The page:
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Oil prices firmed on Thursday, as bargain-hunting by traders and relief over geopolitics helped provide a modest boost to crude after days of selling.
Benchmark oil is still down over 4 percent so far in September, on track for its biggest monthly fall since April. It is down nearly $8 from its peak earlier in the month as fears have faded about conflict in the Middle East.
That steep decline has brought some buyers back in the market, analysts said, but the demand/supply balance was also capping prices, analysts said.
Supply was recovering from Libya, and bigger U.S. stockpiles were putting pressure on prices.
Brent crude surrendered early gains to trade up 30 cents to hover under $109 a barrel, after slipping to $108 earlier in the session. U.S. crude futures settled up 37 cents at $103.03 per barrel and above Wednesday's nearly 2 month low.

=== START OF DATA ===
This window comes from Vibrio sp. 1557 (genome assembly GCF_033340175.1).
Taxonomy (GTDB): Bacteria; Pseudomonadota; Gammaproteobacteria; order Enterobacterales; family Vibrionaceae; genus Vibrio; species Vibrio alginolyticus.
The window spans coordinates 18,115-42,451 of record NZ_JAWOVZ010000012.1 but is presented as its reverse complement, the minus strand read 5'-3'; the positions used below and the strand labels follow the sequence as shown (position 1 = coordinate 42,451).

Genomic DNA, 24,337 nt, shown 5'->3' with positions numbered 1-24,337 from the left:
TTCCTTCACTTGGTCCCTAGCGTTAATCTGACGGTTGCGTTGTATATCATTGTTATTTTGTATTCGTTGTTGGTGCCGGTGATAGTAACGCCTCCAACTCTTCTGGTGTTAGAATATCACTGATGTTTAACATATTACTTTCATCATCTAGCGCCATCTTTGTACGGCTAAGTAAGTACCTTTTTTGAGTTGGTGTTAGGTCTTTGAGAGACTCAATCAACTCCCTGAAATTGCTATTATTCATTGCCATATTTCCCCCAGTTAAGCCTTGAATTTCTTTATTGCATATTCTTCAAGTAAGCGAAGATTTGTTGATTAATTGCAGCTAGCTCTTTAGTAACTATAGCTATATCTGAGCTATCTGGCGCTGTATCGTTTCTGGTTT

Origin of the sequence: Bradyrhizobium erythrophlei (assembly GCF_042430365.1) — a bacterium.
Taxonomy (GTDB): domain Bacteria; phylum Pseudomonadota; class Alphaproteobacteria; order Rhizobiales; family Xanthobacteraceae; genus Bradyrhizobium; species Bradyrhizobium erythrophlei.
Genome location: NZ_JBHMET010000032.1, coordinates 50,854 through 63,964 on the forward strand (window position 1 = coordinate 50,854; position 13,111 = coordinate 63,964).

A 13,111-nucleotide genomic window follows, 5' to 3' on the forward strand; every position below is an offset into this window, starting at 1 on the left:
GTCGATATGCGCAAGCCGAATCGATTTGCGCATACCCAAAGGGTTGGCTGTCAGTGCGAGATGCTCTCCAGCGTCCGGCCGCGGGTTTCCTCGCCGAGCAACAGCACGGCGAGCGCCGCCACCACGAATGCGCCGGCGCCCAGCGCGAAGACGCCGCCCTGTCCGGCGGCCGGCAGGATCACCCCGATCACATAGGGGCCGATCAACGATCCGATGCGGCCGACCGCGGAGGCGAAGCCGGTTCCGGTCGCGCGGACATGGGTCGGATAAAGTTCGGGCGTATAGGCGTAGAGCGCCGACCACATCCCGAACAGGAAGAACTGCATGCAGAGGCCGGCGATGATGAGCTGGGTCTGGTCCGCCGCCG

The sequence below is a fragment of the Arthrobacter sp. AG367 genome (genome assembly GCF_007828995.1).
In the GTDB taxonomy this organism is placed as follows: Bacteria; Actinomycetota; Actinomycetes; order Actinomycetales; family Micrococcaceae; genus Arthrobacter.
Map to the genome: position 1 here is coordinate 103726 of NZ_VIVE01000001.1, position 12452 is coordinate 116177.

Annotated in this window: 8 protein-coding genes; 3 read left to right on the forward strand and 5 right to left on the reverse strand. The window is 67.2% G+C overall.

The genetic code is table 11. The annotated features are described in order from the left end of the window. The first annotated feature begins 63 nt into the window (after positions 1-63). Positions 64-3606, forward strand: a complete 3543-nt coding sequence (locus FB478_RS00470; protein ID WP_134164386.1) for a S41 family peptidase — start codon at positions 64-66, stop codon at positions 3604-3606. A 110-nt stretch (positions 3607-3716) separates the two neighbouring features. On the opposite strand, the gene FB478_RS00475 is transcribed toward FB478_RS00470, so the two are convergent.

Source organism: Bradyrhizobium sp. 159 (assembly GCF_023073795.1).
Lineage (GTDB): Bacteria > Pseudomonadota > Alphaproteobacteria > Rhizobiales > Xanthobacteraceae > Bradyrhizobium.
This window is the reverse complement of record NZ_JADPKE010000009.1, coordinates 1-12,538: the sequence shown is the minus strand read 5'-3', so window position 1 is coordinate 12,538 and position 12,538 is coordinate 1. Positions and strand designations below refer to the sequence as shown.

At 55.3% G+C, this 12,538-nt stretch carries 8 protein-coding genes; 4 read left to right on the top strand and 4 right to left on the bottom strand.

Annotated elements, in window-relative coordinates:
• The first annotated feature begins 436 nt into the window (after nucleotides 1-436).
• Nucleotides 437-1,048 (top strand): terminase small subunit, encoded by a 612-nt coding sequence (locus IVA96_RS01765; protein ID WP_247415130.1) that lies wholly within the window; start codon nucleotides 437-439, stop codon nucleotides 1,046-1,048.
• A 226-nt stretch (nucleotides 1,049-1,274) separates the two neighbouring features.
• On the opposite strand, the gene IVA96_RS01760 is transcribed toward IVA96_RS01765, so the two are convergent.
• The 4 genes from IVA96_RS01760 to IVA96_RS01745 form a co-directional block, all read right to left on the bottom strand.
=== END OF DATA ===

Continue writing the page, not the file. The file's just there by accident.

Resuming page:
The spread between the two benchmarks widened to $5.91 from Wednesday's close of $5.66.
Iran's new government said on Wednesday it wanted to jump-start talks with world powers to resolve a decade-long dispute over its nuclear program and hoped for a deal in three to six months.
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